What is NAS and SAN?

What is NAS and SAN? please give detail explain and how to choose and implement! Thanks!
mandy9Asked:
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Lee W, MVPConnect With a Mentor Technology and Business Process AdvisorCommented:
Hi mandy9,

NAS:
http://en.wikipedia.org/wiki/Network-attached_storage

SAN:
http://en.wikipedia.org/wiki/SAN

Which to choose depends on your purpose - if you are planning on using Exchange or SQL server or setting up a cluster, then the most appropriate is usually a SAN.  If you want serverless network storage (no need for a Windows or Linux Server) to place company user home folders and/or group shares (basically File Sharing), then you want NAS  What is your purpose?

Cheers!
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NYtechGuyConnect With a Mentor Commented:


NAS is more "standard" and cheaper.  It is most common in an Appliance like a Dell Powervault or a SNAP! Server.  Basically disks locally attached to a controller of some sort - could be running Windows, or some proprietary OS based on linux, etc.  Users/clients/server are able to access the information over the ethernet/LAN network using shares setup in the OS of the device.

A SAN (Storage Area Network) is much more of an investment.  Essentially, there are a large number of disks attached to "San Controllers" via fiber connections.  There is a Fiber switch involved, which allows you to connect *MANY* servers "to the fiber".  You then, in the storage controller interface (usually web based, or using an application) setup what servers are "presented" which volumes.  Those volumes then appear as a locally connected disk in the server's disk management.

The SAN is much more versatile.

**Questions**
What are you trying to store (what type of files, and how much size total?)
Who is going to access it (PC,Mac, how many clients)
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Lee W, MVPTechnology and Business Process AdvisorCommented:
Technically, you can get a NAS for a couple of thousand dollars or less - a little box that holds a single hard drive and plugs in to the network is TECHNICALLY a NAS.  HOWEVER, In my opinion, buying a NAS that costs less than HIGH 5 figures is pointless.  The EXPENSIVE NAS systems offer a variety of features including expandability and features like snapshots (akin to Windows 2003's Volume Shadow Copy).  Smaller units cost $$$ when you can just buy a RAID controller and a few drives for an existing server or even buy a new server to act as a file server that is cheaper/more expandable than a Snap server or Powervault storage unit.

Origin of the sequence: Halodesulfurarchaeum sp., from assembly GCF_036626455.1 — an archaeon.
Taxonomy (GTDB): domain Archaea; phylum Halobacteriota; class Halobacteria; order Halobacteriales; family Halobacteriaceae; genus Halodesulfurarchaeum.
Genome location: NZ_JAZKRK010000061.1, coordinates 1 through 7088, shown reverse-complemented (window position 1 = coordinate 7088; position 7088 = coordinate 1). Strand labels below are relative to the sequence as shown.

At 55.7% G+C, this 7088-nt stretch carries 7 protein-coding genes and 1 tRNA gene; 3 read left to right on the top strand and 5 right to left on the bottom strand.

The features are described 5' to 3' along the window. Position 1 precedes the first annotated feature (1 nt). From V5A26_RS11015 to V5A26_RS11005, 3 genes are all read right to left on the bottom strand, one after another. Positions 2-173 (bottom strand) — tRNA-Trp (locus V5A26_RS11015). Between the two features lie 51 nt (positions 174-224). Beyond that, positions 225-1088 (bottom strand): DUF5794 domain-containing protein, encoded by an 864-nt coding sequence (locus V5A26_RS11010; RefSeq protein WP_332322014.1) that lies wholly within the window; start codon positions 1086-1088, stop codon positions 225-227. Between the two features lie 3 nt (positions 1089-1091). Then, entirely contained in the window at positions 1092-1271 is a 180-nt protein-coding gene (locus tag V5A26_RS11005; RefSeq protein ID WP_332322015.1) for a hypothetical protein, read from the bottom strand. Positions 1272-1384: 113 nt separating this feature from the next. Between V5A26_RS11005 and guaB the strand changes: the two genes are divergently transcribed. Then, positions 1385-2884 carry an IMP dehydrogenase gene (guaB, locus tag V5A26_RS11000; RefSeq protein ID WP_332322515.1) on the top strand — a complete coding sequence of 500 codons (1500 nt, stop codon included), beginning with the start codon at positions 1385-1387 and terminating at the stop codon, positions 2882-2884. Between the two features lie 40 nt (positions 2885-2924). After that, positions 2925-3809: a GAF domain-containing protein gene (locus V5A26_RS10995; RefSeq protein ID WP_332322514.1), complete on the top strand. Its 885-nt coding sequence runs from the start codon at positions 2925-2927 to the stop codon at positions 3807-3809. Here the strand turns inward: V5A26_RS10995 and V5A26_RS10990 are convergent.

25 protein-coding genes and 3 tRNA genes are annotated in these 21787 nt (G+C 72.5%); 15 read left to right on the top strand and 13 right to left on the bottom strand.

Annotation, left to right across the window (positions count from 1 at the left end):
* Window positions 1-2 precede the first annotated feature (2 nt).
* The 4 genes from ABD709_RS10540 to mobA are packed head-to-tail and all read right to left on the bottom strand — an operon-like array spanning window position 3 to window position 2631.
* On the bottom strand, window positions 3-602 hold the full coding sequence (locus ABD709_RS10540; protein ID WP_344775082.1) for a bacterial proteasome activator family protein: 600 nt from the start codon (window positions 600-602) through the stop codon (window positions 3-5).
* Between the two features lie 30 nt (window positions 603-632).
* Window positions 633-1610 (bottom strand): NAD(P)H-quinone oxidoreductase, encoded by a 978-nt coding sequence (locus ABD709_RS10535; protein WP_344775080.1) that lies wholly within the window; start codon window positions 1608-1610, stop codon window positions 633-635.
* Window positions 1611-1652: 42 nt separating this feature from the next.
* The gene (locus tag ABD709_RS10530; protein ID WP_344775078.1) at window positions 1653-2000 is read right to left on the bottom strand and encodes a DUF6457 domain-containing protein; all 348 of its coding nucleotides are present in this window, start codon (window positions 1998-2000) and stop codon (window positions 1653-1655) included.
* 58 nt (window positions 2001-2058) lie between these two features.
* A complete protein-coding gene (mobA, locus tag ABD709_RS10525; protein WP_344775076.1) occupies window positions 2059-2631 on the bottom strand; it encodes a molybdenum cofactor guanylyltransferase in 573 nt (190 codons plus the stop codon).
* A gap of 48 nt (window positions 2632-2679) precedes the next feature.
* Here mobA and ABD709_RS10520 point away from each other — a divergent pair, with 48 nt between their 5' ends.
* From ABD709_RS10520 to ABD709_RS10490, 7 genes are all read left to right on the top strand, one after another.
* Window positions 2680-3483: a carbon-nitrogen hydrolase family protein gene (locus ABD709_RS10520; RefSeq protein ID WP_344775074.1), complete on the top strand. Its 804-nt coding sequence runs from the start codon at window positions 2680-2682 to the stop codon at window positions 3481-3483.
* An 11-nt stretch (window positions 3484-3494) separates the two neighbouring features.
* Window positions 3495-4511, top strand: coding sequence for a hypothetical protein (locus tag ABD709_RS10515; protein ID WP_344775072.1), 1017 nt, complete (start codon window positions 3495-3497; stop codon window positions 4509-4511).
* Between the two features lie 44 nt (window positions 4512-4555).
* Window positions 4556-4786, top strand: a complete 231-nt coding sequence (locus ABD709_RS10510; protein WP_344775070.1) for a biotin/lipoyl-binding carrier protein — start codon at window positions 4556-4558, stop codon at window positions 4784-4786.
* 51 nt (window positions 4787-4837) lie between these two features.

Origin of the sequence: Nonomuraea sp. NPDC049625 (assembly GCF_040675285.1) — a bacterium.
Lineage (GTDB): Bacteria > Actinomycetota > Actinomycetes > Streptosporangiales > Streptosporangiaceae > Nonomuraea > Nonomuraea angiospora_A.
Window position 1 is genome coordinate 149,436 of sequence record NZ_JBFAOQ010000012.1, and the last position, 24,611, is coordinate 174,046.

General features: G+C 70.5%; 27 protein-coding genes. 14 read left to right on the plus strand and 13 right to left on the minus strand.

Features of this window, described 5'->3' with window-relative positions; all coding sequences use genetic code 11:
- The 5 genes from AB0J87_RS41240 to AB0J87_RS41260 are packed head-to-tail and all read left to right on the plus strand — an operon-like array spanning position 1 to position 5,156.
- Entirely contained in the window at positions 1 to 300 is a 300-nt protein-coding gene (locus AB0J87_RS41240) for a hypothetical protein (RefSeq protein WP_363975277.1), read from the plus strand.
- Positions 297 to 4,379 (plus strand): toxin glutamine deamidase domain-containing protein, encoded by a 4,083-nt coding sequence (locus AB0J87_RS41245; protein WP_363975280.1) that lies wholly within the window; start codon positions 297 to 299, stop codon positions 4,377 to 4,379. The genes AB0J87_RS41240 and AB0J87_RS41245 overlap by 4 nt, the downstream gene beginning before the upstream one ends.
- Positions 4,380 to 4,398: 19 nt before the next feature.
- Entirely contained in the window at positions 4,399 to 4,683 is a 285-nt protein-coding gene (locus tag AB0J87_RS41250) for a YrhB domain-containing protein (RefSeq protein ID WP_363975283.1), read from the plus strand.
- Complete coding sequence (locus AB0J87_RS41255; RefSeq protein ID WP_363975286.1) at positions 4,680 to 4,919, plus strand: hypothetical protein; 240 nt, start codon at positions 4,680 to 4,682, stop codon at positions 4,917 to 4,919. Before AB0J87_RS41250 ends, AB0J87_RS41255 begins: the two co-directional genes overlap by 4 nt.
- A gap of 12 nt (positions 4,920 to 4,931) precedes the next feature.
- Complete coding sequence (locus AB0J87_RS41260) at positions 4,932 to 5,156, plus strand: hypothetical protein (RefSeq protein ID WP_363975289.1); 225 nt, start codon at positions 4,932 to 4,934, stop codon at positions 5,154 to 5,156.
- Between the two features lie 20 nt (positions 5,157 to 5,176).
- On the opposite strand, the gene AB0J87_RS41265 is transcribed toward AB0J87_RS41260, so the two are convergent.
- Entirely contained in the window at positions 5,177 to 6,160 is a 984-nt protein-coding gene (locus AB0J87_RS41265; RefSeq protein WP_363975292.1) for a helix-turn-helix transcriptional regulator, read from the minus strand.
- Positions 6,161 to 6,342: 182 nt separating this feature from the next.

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dlmarioConnect With a Mentor Commented:
Hi Mandy9,

the main difference (technical) between Storage Area Network (SAN) and Network Attached Storage (NAS) is the level of access.

On a SAN you access blocks on a logical (of a RAID system) or physical (of a bunch of disks) volume. There you have features like "SCSI reservation", which is important for clustering for example. SAN uses the SCSI Protocol, so every SAN disk is like a SCSI disk for your OS. You need special Fibre Switches for SAN. Speed is 4, 2 or 1 GBit.

On a NAS you access the filesystem. You have no access to SCSI commands or Blocks. You cannot format a NAS Disk, because you only access the files in the filetree. The kind of filesystem is in a blackbox for the client of a NAS system. The protocol of a NAS is mostly CIFS/SMB (Windows Share), NFS (most for Unix/Linux) or FTP. NAS handles the filelocking for you - SAN does not lock files while concurrent access. NAS uses "normal" network components.

Another differenciator are the costs: SAN storage is more expensive than NAS, because SAN is most used in enterprise high availability environments (most for Clustersystems).

An third system is I-SCSI. There you have SCSI protocol over IP. This combines the blocklevel Disk access system of SAN whith the cheap network infastructure. But be aware, that Ethernet/IP/SCSI has more overhead than Fibre protocol - but you can realize clustersystems with little money.

Hope that helps...

/Mario
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DisorganiseConnect With a Mentor Commented:
NAS can be thought of as a file server replacement - you plug it in and voilla: a bunch of disk space available on the IP network.  NAS (generally) has the same kind of limitations as a traditional server, except you don;t need to 'manage' the OS - it's like a black box or utility.  In some respects its like plugging in a thumb drive to your PC to add more space, except you plug the NAS straight into the network.

SAN is something you plug servers 'into'.  SAN is method of separating hard drives from the servers: instead of having IDE or SCSI cables connecting your server to disk or array of disks, you have a fibre channel cable plugging into a switch, and from the switch to a rack full of disk.  SAN's rely on a 'fabric', which can be thought of as the SCSI equivalent of a traditional IP LAN.  By pooling the disks together and allowing them to be shared, greater utilisation may be achieved  (very simplified example: if you have a 36GB drive in a server and only use 10GB of it, the other 26GB is going to waste.  With a SAN, another server is able to use that 26GB - each 'partition' is usable by a different server.)
Since sharing drives between multiple systems inevitably introduces contention, SAN's usually employ large amounts of cache memory - the result is that most disk IO's write into cache and thus you get significant performance benefits.  With SAN's costing both arms and legs, you also get extra smarts like; snapshots, block-level replication, lots of sofware tools for monitoring performance etc
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